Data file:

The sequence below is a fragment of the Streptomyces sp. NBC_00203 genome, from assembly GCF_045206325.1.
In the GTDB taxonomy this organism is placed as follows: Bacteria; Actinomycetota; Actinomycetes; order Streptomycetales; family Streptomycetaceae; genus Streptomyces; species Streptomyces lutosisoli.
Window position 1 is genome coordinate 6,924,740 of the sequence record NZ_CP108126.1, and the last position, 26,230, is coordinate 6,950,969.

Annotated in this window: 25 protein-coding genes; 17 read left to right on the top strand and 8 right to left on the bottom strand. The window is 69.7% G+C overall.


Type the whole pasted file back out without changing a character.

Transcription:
The sequence below is a fragment of the Streptomyces sp. NBC_00203 genome, from assembly GCF_045206325.1.
In the GTDB taxonomy this organism is placed as follows: Bacteria; Actinomycetota; Actinomycetes; order Streptomycetales; family Streptomycetaceae; genus Streptomyces; species Streptomyces lutosisoli.
Window position 1 is genome coordinate 6,924,740 of the sequence record NZ_CP108126.1, and the last position, 26,230, is coordinate 6,950,969.

Annotated in this window: 25 protein-coding genes; 17 read left to right on the top strand and 8 right to left on the bottom strand. The window is 69.7% G+C overall.